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Journal for Geometry and Graphics 09 (2005), No. 2, 209--218
Copyright Heldermann Verlag 2005

Utilization of GIS for Geometry Analysis in Graphic Science Education

Hirotaka Suzuki
Dept. of Urban Engineering, Graduate School of Engineering, Osaka City University, 3-3-138 Sugimoto Sumiyoshi-ku, Osaka City 558-8585, Japan

Descriptive geometry was taught with the aim at promoting the understanding of the projection method and the learning of its drawing technique. With the advancement of computer technology, which prompted the introduction of computer-aided graphics processing, "graphic science" has prevailed as a term that encompasses various areas of graphics processing, including geometry analysis. Although a number of colleges and universities already have computer graphics in their graphic science curricula, there are few higher education institutions that are teaching geometry analysis. One of the reasons for this trend may be that many colleges and universities teach computer graphics at the expense of traditional descriptive geometry. As a result, they cannot afford to incorporate geometry analysis into their curricula. Another possible reason is that the steps involved in the subject, which consist of measuring angles and lengths of figures, and analyzing these data, are far too complex for students to harvest the fruits commensurate with the time they have spent for learning all these processes.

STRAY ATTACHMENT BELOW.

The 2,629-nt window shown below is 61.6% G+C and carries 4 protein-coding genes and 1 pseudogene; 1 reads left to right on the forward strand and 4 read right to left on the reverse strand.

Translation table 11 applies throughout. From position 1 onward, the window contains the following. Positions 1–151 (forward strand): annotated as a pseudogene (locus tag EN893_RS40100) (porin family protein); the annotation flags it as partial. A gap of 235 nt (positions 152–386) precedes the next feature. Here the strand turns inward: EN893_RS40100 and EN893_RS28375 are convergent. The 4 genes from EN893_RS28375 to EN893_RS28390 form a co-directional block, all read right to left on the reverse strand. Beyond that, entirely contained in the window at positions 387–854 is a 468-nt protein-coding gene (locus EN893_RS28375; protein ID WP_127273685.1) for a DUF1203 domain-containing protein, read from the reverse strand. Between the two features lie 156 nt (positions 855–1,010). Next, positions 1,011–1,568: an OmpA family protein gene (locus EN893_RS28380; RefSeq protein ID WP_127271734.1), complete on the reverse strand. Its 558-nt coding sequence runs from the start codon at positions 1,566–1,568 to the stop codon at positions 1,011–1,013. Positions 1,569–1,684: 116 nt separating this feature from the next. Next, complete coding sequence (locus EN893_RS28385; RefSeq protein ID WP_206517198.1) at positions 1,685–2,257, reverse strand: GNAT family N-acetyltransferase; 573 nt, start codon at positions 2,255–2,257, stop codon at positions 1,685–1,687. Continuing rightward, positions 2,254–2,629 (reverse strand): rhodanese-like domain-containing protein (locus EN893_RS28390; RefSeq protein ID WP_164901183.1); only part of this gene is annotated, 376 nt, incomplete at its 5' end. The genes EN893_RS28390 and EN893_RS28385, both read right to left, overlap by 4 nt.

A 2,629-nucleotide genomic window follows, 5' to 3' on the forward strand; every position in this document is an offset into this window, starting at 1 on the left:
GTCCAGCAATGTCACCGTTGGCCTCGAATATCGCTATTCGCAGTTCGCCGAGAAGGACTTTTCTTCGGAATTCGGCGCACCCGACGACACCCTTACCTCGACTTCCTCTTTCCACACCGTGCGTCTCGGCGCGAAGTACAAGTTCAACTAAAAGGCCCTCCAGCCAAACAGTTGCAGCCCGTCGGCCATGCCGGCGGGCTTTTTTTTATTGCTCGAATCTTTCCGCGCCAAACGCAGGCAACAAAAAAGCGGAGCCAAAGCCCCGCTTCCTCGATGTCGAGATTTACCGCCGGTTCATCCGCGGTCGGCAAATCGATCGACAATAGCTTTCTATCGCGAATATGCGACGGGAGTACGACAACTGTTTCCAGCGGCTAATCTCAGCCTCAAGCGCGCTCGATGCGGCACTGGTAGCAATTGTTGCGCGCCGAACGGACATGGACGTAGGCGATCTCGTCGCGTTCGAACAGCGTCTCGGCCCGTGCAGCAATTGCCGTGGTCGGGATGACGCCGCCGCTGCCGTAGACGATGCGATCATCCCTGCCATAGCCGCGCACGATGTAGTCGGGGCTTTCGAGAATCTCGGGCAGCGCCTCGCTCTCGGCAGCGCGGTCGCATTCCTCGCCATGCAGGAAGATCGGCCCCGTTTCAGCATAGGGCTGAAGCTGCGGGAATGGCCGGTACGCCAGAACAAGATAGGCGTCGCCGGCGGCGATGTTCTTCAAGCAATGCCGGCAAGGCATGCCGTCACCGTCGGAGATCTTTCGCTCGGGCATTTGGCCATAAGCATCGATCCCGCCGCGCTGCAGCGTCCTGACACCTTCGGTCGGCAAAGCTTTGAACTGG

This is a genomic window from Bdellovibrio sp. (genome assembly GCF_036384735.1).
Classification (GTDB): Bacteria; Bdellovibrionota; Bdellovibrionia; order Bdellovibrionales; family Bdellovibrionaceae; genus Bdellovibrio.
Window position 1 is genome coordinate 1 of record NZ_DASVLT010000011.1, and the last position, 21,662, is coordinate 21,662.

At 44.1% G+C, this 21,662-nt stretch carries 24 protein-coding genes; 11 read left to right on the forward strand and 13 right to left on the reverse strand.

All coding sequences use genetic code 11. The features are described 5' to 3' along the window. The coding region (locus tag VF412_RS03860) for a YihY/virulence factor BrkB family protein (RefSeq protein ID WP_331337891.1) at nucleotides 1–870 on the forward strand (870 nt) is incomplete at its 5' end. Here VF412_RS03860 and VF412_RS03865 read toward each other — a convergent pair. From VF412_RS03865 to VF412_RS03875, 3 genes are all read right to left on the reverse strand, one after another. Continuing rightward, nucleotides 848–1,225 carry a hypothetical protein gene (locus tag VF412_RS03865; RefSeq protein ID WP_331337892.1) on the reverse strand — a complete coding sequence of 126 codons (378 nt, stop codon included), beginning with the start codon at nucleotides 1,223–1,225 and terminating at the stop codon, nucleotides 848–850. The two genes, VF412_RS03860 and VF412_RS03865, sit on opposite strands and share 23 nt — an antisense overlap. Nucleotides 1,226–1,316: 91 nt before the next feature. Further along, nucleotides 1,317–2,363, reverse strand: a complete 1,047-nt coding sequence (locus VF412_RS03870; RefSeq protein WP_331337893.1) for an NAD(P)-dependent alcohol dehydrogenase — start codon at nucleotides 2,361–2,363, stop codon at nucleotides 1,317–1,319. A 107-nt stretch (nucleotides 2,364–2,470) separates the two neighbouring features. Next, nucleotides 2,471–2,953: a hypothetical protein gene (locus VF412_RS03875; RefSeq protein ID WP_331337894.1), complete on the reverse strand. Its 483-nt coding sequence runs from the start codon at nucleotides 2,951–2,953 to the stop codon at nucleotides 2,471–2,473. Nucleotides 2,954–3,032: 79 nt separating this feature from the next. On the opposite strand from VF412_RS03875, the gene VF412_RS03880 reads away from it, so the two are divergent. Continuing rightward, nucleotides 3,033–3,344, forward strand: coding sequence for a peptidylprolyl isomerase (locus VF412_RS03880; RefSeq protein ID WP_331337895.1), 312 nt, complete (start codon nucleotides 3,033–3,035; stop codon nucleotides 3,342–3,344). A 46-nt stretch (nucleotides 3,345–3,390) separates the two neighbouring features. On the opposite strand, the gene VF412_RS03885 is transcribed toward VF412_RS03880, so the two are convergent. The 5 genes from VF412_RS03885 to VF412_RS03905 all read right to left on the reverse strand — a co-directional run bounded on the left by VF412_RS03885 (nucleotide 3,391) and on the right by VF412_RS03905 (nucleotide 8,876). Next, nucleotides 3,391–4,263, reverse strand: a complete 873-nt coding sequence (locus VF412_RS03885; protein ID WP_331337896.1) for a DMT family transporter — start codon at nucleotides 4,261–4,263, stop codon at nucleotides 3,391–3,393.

In the graphic science education of Osaka City University, Geographic Information System for geographical and spatial analyses has been put to use in an attempt to help students learn geometry analysis technique in a short period of time. In this paper, the author will report on the contents of the geometry analysis education and students' class evaluation.

Keywords: Graphic science, descriptive geometry, GIS.

MSC: 51N05

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